My late Mexican father, Salomón Huerta Chávez, Sr., never said, “I love you” to me. That goes for my seven siblings, except (possibly) for the youngest, Ismael. My father’s favorite. Whenever I teach and mentor graduate students at Harvard, I always advise them to ask “how” or “why” questions when they write academic papers. Hence, instead of judging my father or being hurt by his neglect (not the case), I ask, “Why was my father incapable of saying the three magic words—’I love you’—to his children and wife?” Without getting all Freudian, I’ve learned that it goes back to his turbulent and harsh upbringing in a small Mexican rancho in the beautiful state of Michoacán: Zajo Grande. At the rancho, along with his parents and ten siblings, he experienced poverty, violence and death. 

Poverty and violence, accompanied by abuse, followed him to el norte. First as a bracero (guestworker/farmworker) and then as a resident of East Los Angeles’ notorious Ramona Gardens public housing project or Big Hazard projects—named after the dominant gang. While there are aspects or contradictions of my father that I’ll never discuss publicly or privately, as I reflect on some of his harsh experiences and impactful interactions with me in these vignettes (and elsewhere), I’ll always appreciate the mental fortitude that inherited from him, allowing me to survive/thrive against tremendous obstacles (poverty, violence, racism) as a Chicano in white America.

El Robo

When my late Mexican mother, Carmen Huerta Mejía, was only 13 years old, she was almost abducted. The brute’s name was Hilario. La queria robar. It took place in front of her home in the rancho. If she was successfully abducted for one night or more, to save her reputation and the family honor, regardless of what occurred during the abduction, she would have no choice but to marry him. Fortunately, my mother escaped from the brute’s grip, hitting him on his forehead with a rock. Wanting to kill her, the bloodied and she blinded Hilario shot at her with his revolver, missing her as ran back home. (Many moons later, whenever I asked my mother to tell this horrific story, instead of being traumatized, she told it with a smile, as if it were a dramatic scene in an American Western film.)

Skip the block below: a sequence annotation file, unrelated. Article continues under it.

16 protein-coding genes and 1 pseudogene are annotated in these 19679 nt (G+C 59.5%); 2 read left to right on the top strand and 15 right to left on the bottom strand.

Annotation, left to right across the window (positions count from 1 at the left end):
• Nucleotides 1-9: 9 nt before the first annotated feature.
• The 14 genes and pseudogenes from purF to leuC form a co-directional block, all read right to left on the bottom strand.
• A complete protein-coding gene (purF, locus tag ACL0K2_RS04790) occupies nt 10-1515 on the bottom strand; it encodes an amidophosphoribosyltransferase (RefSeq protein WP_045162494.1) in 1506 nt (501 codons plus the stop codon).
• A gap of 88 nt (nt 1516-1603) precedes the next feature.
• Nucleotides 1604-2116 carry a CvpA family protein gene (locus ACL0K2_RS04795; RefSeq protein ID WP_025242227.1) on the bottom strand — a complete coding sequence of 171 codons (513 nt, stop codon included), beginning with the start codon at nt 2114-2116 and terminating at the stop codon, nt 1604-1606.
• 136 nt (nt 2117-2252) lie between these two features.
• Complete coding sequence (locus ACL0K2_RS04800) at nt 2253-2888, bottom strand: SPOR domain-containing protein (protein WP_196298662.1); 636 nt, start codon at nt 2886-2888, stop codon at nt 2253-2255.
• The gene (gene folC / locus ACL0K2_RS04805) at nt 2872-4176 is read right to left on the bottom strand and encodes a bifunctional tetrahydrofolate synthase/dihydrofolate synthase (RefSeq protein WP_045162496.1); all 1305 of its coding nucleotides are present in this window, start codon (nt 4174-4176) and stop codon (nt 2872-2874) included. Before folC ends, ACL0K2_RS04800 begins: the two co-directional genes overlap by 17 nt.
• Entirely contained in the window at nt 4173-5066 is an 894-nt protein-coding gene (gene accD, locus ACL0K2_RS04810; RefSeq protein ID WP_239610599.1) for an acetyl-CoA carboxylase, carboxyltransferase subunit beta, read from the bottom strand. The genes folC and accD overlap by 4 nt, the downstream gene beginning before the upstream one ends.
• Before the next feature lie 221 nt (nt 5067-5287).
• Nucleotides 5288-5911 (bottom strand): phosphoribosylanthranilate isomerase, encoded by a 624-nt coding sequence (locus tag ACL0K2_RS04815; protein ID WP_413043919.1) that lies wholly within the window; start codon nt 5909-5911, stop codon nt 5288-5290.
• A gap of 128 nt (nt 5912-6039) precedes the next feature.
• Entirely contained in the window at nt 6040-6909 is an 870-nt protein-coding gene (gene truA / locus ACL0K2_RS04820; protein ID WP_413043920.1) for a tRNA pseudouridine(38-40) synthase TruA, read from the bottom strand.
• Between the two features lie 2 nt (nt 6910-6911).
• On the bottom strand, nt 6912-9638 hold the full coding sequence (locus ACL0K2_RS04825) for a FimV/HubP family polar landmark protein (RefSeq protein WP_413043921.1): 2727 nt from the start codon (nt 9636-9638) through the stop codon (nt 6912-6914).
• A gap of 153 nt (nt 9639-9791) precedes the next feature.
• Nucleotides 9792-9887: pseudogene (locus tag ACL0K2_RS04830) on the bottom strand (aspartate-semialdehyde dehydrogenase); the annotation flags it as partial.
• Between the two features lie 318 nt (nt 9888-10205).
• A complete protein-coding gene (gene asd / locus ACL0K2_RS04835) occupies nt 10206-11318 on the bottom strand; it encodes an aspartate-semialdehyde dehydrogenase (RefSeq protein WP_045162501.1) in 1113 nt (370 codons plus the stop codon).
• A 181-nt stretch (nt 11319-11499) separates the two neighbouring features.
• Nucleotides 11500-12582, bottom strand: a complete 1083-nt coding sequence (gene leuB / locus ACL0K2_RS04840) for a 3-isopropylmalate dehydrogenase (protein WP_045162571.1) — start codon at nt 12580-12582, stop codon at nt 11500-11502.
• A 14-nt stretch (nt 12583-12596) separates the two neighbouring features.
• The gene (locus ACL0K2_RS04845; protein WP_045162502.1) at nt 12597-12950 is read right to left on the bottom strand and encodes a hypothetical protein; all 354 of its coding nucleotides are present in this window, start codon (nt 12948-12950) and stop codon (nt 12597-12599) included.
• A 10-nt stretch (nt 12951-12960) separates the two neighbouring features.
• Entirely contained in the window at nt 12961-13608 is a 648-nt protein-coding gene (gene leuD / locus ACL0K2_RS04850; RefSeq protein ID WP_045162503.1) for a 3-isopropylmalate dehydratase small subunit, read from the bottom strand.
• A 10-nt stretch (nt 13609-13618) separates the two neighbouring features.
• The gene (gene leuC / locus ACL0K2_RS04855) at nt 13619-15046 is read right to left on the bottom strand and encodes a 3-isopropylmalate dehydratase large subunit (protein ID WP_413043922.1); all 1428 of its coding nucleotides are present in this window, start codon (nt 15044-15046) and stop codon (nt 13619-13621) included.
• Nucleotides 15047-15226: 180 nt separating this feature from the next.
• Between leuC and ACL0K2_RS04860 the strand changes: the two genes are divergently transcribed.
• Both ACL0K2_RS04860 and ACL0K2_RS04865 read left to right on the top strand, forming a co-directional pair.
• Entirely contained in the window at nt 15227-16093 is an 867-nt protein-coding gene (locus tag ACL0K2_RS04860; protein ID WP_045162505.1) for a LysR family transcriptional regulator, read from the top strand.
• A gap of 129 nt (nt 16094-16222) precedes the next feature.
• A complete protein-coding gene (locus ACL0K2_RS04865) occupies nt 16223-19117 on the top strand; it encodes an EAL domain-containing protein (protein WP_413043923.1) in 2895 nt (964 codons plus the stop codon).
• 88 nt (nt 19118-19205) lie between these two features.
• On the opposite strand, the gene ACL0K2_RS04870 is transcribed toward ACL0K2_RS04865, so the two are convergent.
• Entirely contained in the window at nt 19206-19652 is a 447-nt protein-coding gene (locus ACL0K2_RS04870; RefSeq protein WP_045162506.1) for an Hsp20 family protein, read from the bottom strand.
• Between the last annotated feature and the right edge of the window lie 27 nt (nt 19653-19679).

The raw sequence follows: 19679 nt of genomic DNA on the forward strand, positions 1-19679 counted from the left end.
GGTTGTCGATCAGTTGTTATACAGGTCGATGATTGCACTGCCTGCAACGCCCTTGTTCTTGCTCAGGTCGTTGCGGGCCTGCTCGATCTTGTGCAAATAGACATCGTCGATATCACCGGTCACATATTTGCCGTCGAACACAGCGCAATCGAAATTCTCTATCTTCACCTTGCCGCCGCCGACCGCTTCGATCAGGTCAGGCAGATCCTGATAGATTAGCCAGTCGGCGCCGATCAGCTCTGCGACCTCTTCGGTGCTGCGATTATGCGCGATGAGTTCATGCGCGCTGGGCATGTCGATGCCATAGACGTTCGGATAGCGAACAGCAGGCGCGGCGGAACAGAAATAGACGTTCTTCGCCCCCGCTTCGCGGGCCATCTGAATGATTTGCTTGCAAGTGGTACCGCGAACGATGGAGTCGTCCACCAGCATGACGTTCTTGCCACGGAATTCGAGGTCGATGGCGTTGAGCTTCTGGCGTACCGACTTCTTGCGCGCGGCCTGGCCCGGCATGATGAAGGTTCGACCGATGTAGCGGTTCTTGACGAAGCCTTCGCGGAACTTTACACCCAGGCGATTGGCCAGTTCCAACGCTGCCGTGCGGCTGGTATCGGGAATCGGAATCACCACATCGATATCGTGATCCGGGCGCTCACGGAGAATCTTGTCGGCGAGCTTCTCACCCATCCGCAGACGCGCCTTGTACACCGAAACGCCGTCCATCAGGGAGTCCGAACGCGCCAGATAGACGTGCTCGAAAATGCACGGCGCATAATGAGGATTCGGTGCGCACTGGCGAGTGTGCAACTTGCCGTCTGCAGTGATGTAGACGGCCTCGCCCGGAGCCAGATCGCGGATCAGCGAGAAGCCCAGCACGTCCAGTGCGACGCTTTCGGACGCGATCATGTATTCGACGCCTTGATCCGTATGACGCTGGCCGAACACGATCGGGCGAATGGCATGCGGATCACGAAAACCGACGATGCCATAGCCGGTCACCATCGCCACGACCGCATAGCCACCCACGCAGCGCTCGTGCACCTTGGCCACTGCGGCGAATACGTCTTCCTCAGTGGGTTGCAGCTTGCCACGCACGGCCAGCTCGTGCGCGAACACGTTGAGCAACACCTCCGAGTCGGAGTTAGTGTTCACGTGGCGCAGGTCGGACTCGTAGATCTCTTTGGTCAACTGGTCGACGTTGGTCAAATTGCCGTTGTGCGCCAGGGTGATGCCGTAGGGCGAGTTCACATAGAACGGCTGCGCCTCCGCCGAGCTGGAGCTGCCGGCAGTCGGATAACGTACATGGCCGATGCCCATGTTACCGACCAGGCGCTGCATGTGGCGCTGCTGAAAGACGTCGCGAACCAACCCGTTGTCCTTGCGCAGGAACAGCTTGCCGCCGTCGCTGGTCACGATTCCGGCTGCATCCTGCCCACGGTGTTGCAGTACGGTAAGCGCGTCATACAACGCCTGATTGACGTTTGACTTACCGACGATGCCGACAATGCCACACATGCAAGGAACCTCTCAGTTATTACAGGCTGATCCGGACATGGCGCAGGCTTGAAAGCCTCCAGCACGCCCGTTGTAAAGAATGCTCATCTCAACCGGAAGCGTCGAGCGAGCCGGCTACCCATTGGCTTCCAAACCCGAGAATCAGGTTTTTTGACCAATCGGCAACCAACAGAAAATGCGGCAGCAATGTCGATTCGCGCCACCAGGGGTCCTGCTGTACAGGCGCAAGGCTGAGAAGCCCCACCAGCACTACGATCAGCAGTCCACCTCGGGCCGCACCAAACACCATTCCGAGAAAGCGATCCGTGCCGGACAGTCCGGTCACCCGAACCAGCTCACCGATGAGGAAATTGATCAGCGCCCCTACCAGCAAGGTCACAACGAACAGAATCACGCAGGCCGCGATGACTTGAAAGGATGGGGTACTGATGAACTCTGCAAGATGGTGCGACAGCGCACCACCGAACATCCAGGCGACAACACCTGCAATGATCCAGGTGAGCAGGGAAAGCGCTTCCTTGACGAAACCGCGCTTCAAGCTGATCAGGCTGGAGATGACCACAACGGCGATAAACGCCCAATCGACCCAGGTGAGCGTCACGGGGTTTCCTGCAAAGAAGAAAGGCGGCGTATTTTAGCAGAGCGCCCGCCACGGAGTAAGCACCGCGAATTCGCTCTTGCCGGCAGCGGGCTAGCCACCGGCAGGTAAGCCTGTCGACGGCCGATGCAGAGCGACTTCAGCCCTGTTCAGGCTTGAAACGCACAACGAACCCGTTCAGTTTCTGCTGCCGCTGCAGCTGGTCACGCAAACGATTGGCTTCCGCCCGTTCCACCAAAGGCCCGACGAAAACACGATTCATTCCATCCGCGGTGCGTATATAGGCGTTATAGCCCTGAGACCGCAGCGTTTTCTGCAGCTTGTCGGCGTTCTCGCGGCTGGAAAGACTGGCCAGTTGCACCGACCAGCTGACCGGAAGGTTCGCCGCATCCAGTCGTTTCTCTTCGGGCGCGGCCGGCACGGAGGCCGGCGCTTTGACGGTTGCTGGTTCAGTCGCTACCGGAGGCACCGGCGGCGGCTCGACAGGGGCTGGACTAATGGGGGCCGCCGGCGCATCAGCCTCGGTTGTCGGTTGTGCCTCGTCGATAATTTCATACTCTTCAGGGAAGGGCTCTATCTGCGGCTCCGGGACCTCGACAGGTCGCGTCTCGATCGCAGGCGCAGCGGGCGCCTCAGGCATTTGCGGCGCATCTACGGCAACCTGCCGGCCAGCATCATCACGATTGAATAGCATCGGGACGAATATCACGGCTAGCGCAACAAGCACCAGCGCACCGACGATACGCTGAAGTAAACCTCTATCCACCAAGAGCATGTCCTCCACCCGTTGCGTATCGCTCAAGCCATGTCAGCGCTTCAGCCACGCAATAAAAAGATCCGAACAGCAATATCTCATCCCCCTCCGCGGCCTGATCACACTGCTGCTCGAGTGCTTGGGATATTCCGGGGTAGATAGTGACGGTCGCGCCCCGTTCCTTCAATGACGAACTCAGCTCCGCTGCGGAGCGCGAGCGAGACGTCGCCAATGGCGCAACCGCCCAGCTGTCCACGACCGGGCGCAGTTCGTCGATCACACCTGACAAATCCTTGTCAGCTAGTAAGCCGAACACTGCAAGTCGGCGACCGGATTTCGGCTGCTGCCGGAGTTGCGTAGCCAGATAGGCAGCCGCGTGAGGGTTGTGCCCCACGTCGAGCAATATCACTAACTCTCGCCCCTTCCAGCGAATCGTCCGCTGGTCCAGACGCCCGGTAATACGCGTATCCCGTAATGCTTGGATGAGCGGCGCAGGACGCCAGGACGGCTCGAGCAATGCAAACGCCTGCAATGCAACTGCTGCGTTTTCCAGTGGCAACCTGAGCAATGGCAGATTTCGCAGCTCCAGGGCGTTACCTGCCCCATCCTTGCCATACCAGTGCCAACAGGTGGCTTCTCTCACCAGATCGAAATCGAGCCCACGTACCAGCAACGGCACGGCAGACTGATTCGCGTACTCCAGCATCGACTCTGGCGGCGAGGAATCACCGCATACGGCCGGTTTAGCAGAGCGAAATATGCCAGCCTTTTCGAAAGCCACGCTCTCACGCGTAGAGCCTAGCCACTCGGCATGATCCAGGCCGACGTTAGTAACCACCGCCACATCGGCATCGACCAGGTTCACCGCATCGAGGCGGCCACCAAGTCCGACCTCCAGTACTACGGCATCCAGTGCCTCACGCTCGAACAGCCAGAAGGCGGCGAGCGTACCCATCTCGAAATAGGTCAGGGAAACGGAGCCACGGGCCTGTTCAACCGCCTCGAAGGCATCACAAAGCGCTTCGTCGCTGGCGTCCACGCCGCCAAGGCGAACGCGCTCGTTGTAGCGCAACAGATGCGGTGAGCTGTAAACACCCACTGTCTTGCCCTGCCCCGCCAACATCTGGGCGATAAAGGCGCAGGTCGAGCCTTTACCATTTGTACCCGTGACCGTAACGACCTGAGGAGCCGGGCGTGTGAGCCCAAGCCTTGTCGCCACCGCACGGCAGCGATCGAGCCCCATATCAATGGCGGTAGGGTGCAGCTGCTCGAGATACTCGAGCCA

Since my father also liked my mother at the time, once he learned of Hilario’s botched plan, which included paying a relative to take him away for the day, my father sought revenge without success. My father was 21 years old. Most of the men in the rancho, including my father, were armed with weapons to defend their families, lands and crops. Hilario was lucky to have escaped. After my father courted my mother, they wed two years later. At 16 years old, given the customs of the rancho at the time, my mother gave birth to my eldest sister, Catalina. 

Salomón Huerta Chávez and Carmen Huerta Mejia (circa 1955) Morelia, Michoacán, México

Family Feud

During the mid-1900s, the Huertas were engaged in a family feud with another family in Zajo Grande, like in the case of America’s famous feud between the Hatfields and McCoys in Appalachia. As my father—the eldest male—immersed himself in this feud, he engaged in gunfire with his enemies. He was shot several times. Tragically, in 1958, my tío Pascual was killed by the rival family. He was only 20 years old. Like my father and uncles, he was family-oriented, courageous and handsome. Avenging his brother’s murder, my tío Javier became one of the fiercest defenders of the familia.

Tired of the violence and fearful of losing more sons to this senseless feud, in the 1960s, my abuelo Martín, as the patriarch, relocated most of his familia to Morelia, Michoacán, and Tijuana, Baja California. 

The Bracero 

Like millions of rural Mexicans, my father participated in the Bracero Program (officially the Mexican Farm Labor Program). This binational, guestworker program between the U.S. and Mexico occurred from 1942 to 1964. An estimated 4.6 million Mexicans participated in this program to meet America’s labor shortage in our agricultural fields. Apart from being exploited for his labor power, during the inspection process, he was forced to strip naked in front of his paisanos. I will never forgive white America for humiliating my father and his paisanos

Moreover, he was also sprayed with DDT. DDT causes cancer and other health ailments. My father died at 66 years old of prostate cancer. Causation? 

The Projects